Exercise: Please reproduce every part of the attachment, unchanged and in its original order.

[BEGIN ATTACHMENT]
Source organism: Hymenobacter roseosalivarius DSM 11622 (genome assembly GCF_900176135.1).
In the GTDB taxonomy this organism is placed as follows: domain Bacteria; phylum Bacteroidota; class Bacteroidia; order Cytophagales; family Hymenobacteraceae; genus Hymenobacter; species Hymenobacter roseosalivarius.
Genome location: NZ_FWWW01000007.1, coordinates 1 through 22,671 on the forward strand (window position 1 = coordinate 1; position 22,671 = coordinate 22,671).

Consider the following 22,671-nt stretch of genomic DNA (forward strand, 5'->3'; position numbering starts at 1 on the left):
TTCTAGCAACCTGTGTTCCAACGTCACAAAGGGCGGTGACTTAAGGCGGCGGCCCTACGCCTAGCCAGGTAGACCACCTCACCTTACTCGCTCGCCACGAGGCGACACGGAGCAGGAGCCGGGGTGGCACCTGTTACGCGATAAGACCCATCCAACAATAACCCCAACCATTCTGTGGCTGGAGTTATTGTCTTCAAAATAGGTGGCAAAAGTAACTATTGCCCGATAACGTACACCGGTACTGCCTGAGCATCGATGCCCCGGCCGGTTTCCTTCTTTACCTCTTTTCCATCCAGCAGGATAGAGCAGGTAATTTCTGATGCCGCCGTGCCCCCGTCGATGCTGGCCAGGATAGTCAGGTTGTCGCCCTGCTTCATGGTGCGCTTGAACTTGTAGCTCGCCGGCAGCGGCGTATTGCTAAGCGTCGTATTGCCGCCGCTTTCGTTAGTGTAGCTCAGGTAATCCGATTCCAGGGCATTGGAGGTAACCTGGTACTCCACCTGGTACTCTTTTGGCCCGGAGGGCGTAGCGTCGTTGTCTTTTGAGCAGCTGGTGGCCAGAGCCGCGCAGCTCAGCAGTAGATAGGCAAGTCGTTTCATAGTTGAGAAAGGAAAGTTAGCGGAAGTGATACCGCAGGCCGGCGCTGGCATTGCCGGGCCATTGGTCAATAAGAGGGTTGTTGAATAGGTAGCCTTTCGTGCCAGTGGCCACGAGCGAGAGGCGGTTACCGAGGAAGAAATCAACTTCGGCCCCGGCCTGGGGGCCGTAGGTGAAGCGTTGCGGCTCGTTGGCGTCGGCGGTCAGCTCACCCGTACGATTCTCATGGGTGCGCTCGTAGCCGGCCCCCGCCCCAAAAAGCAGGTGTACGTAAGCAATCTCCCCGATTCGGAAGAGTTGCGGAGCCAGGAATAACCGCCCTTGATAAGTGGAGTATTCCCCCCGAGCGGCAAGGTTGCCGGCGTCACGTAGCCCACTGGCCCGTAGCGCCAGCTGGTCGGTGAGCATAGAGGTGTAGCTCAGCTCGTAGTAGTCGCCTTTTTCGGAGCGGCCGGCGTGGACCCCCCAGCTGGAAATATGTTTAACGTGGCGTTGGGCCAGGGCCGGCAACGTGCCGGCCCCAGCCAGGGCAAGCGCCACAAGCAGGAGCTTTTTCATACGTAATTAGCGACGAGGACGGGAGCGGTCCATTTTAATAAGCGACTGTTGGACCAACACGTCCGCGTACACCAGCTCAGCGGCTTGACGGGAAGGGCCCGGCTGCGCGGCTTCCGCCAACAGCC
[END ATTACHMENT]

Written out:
Source organism: Hymenobacter roseosalivarius DSM 11622 (genome assembly GCF_900176135.1).
In the GTDB taxonomy this organism is placed as follows: domain Bacteria; phylum Bacteroidota; class Bacteroidia; order Cytophagales; family Hymenobacteraceae; genus Hymenobacter; species Hymenobacter roseosalivarius.
Genome location: NZ_FWWW01000007.1, coordinates 1 through 22,671 on the forward strand (window position 1 = coordinate 1; position 22,671 = coordinate 22,671).

Consider the following 22,671-nt stretch of genomic DNA (forward strand, 5'->3'; position numbering starts at 1 on the left):
TTCTAGCAACCTGTGTTCCAACGTCACAAAGGGCGGTGACTTAAGGCGGCGGCCCTACGCCTAGCCAGGTAGACCACCTCACCTTACTCGCTCGCCACGAGGCGACACGGAGCAGGAGCCGGGGTGGCACCTGTTACGCGATAAGACCCATCCAACAATAACCCCAACCATTCTGTGGCTGGAGTTATTGTCTTCAAAATAGGTGGCAAAAGTAACTATTGCCCGATAACGTACACCGGTACTGCCTGAGCATCGATGCCCCGGCCGGTTTCCTTCTTTACCTCTTTTCCATCCAGCAGGATAGAGCAGGTAATTTCTGATGCCGCCGTGCCCCCGTCGATGCTGGCCAGGATAGTCAGGTTGTCGCCCTGCTTCATGGTGCGCTTGAACTTGTAGCTCGCCGGCAGCGGCGTATTGCTAAGCGTCGTATTGCCGCCGCTTTCGTTAGTGTAGCTCAGGTAATCCGATTCCAGGGCATTGGAGGTAACCTGGTACTCCACCTGGTACTCTTTTGGCCCGGAGGGCGTAGCGTCGTTGTCTTTTGAGCAGCTGGTGGCCAGAGCCGCGCAGCTCAGCAGTAGATAGGCAAGTCGTTTCATAGTTGAGAAAGGAAAGTTAGCGGAAGTGATACCGCAGGCCGGCGCTGGCATTGCCGGGCCATTGGTCAATAAGAGGGTTGTTGAATAGGTAGCCTTTCGTGCCAGTGGCCACGAGCGAGAGGCGGTTACCGAGGAAGAAATCAACTTCGGCCCCGGCCTGGGGGCCGTAGGTGAAGCGTTGCGGCTCGTTGGCGTCGGCGGTCAGCTCACCCGTACGATTCTCATGGGTGCGCTCGTAGCCGGCCCCCGCCCCAAAAAGCAGGTGTACGTAAGCAATCTCCCCGATTCGGAAGAGTTGCGGAGCCAGGAATAACCGCCCTTGATAAGTGGAGTATTCCCCCCGAGCGGCAAGGTTGCCGGCGTCACGTAGCCCACTGGCCCGTAGCGCCAGCTGGTCGGTGAGCATAGAGGTGTAGCTCAGCTCGTAGTAGTCGCCTTTTTCGGAGCGGCCGGCGTGGACCCCCCAGCTGGAAATATGTTTAACGTGGCGTTGGGCCAGGGCCGGCAACGTGCCGGCCCCAGCCAGGGCAAGCGCCACAAGCAGGAGCTTTTTCATACGTAATTAGCGACGAGGACGGGAGCGGTCCATTTTAATAAGCGACTGTTGGACCAACACGTCCGCGTACACCAGCTCAGCGGCTTGACGGGAAGGGCCCGGCTGCGCGGCTTCCGCCAACAGCC